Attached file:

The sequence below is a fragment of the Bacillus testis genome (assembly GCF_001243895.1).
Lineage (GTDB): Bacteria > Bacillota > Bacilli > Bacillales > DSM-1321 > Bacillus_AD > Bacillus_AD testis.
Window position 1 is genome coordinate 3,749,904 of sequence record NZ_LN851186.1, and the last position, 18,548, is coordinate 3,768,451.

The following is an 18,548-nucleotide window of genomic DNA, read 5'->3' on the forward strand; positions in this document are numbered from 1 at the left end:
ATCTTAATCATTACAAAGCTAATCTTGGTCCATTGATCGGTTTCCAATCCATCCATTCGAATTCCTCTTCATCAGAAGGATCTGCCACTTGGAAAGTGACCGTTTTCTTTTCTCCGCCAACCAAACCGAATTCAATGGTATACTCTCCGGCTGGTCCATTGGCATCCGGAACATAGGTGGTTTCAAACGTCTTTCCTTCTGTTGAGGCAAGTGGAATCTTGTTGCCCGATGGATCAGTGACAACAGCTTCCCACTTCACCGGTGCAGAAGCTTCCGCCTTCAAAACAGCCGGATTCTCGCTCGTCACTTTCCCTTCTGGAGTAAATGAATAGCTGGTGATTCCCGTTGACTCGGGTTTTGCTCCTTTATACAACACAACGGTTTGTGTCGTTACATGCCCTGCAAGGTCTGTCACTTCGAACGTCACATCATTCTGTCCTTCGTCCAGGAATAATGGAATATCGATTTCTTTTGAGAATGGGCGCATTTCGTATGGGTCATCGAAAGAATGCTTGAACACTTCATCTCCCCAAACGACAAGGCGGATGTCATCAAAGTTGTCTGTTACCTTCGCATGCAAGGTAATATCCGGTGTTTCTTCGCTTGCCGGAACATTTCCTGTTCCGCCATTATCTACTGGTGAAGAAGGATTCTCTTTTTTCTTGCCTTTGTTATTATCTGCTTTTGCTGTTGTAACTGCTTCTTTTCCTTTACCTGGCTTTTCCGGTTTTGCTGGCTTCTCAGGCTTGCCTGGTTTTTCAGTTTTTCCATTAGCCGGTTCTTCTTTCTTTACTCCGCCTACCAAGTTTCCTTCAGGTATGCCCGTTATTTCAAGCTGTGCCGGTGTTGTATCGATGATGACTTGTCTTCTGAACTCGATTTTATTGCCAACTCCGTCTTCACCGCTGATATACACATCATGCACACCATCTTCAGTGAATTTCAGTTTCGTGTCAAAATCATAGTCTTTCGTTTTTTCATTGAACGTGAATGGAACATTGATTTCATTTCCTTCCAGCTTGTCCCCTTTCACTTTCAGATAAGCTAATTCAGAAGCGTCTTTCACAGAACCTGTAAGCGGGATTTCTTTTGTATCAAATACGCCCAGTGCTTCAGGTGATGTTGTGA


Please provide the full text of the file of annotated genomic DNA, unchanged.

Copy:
The sequence below is a fragment of the Bacillus testis genome (assembly GCF_001243895.1).
Lineage (GTDB): Bacteria > Bacillota > Bacilli > Bacillales > DSM-1321 > Bacillus_AD > Bacillus_AD testis.
Window position 1 is genome coordinate 3,749,904 of sequence record NZ_LN851186.1, and the last position, 18,548, is coordinate 3,768,451.

The following is an 18,548-nucleotide window of genomic DNA, read 5'->3' on the forward strand; positions in this document are numbered from 1 at the left end:
ATCTTAATCATTACAAAGCTAATCTTGGTCCATTGATCGGTTTCCAATCCATCCATTCGAATTCCTCTTCATCAGAAGGATCTGCCACTTGGAAAGTGACCGTTTTCTTTTCTCCGCCAACCAAACCGAATTCAATGGTATACTCTCCGGCTGGTCCATTGGCATCCGGAACATAGGTGGTTTCAAACGTCTTTCCTTCTGTTGAGGCAAGTGGAATCTTGTTGCCCGATGGATCAGTGACAACAGCTTCCCACTTCACCGGTGCAGAAGCTTCCGCCTTCAAAACAGCCGGATTCTCGCTCGTCACTTTCCCTTCTGGAGTAAATGAATAGCTGGTGATTCCCGTTGACTCGGGTTTTGCTCCTTTATACAACACAACGGTTTGTGTCGTTACATGCCCTGCAAGGTCTGTCACTTCGAACGTCACATCATTCTGTCCTTCGTCCAGGAATAATGGAATATCGATTTCTTTTGAGAATGGGCGCATTTCGTATGGGTCATCGAAAGAATGCTTGAACACTTCATCTCCCCAAACGACAAGGCGGATGTCATCAAAGTTGTCTGTTACCTTCGCATGCAAGGTAATATCCGGTGTTTCTTCGCTTGCCGGAACATTTCCTGTTCCGCCATTATCTACTGGTGAAGAAGGATTCTCTTTTTTCTTGCCTTTGTTATTATCTGCTTTTGCTGTTGTAACTGCTTCTTTTCCTTTACCTGGCTTTTCCGGTTTTGCTGGCTTCTCAGGCTTGCCTGGTTTTTCAGTTTTTCCATTAGCCGGTTCTTCTTTCTTTACTCCGCCTACCAAGTTTCCTTCAGGTATGCCCGTTATTTCAAGCTGTGCCGGTGTTGTATCGATGATGACTTGTCTTCTGAACTCGATTTTATTGCCAACTCCGTCTTCACCGCTGATATACACATCATGCACACCATCTTCAGTGAATTTCAGTTTCGTGTCAAAATCATAGTCTTTCGTTTTTTCATTGAACGTGAATGGAACATTGATTTCATTTCCTTCCAGCTTGTCCCCTTTCACTTTCAGATAAGCTAATTCAGAAGCGTCTTTCACAGAACCTGTAAGCGGGATTTCTTTTGTATCAAATACGCCCAGTGCTTCAGGTGATGTTGTGA